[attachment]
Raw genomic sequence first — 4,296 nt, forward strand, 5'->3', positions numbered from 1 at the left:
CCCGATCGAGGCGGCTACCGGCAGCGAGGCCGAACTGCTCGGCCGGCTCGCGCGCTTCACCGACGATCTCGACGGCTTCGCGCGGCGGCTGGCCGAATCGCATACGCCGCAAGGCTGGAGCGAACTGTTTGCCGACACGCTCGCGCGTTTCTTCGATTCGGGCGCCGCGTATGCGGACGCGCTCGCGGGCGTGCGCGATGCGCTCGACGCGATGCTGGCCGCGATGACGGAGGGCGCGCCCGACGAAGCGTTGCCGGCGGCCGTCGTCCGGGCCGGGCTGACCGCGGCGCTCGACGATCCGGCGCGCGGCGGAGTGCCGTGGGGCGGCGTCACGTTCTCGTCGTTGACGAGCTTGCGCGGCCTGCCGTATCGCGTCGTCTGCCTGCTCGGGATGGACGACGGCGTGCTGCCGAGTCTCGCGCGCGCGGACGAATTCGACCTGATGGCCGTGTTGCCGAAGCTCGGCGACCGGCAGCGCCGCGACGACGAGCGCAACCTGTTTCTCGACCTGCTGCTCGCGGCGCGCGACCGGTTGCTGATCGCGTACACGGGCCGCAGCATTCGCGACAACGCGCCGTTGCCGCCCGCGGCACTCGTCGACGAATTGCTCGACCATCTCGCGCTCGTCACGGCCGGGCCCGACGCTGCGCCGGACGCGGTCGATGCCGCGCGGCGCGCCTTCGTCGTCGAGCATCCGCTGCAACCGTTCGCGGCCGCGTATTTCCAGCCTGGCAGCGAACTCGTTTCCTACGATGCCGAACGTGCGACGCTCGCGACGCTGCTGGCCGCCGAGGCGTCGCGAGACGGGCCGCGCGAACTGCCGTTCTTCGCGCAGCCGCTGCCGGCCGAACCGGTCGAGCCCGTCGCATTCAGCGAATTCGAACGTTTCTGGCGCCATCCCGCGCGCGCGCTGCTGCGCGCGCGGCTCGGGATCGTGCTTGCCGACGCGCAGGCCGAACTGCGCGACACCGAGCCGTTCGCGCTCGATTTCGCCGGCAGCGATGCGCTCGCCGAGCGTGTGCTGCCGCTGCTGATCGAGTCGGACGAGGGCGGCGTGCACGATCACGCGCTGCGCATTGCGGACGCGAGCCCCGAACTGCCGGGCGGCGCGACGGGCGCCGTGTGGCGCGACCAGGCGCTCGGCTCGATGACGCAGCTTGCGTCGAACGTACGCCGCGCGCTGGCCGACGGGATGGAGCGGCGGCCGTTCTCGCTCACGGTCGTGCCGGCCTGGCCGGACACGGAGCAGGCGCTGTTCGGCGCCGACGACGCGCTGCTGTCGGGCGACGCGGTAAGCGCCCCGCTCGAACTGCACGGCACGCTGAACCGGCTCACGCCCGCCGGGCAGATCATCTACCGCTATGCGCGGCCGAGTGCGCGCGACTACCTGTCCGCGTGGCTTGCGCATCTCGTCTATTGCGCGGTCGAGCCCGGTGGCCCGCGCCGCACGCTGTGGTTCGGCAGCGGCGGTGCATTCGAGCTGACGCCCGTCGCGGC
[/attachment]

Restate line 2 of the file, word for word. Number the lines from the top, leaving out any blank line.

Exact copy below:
CCCGATCGAGGCGGCTACCGGCAGCGAGGCCGAACTGCTCGGCCGGCTCGCGCGCTTCACCGACGATCTCGACGGCTTCGCGCGGCGGCTGGCCGAATCGCATACGCCGCAAGGCTGGAGCGAACTGTTTGCCGACACGCTCGCGCGTTTCTTCGATTCGGGCGCCGCGTATGCGGACGCGCTCGCGGGCGTGCGCGATGCGCTCGACGCGATGCTGGCCGCGATGACGGAGGGCGCGCCCGACGAAGCGTTGCCGGCGGCCGTCGTCCGGGCCGGGCTGACCGCGGCGCTCGACGATCCGGCGCGCGGCGGAGTGCCGTGGGGCGGCGTCACGTTCTCGTCGTTGACGAGCTTGCGCGGCCTGCCGTATCGCGTCGTCTGCCTGCTCGGGATGGACGACGGCGTGCTGCCGAGTCTCGCGCGCGCGGACGAATTCGACCTGATGGCCGTGTTGCCGAAGCTCGGCGACCGGCAGCGCCGCGACGACGAGCGCAACCTGTTTCTCGACCTGCTGCTCGCGGCGCGCGACCGGTTGCTGATCGCGTACACGGGCCGCAGCATTCGCGACAACGCGCCGTTGCCGCCCGCGGCACTCGTCGACGAATTGCTCGACCATCTCGCGCTCGTCACGGCCGGGCCCGACGCTGCGCCGGACGCGGTCGATGCCGCGCGGCGCGCCTTCGTCGTCGAGCATCCGCTGCAACCGTTCGCGGCCGCGTATTTCCAGCCTGGCAGCGAACTCGTTTCCTACGATGCCGAACGTGCGACGCTCGCGACGCTGCTGGCCGCCGAGGCGTCGCGAGACGGGCCGCGCGAACTGCCGTTCTTCGCGCAGCCGCTGCCGGCCGAACCGGTCGAGCCCGTCGCATTCAGCGAATTCGAACGTTTCTGGCGCCATCCCGCGCGCGCGCTGCTGCGCGCGCGGCTCGGGATCGTGCTTGCCGACGCGCAGGCCGAACTGCGCGACACCGAGCCGTTCGCGCTCGATTTCGCCGGCAGCGATGCGCTCGCCGAGCGTGTGCTGCCGCTGCTGATCGAGTCGGACGAGGGCGGCGTGCACGATCACGCGCTGCGCATTGCGGACGCGAGCCCCGAACTGCCGGGCGGCGCGACGGGCGCCGTGTGGCGCGACCAGGCGCTCGGCTCGATGACGCAGCTTGCGTCGAACGTACGCCGCGCGCTGGCCGACGGGATGGAGCGGCGGCCGTTCTCGCTCACGGTCGTGCCGGCCTGGCCGGACACGGAGCAGGCGCTGTTCGGCGCCGACGACGCGCTGCTGTCGGGCGACGCGGTAAGCGCCCCGCTCGAACTGCACGGCACGCTGAACCGGCTCACGCCCGCCGGGCAGATCATCTACCGCTATGCGCGGCCGAGTGCGCGCGACTACCTGTCCGCGTGGCTTGCGCATCTCGTCTATTGCGCGGTCGAGCCCGGTGGCCCGCGCCGCACGCTGTGGTTCGGCAGCGGCGGTGCATTCGAGCTGACGCCCGTCGCGGC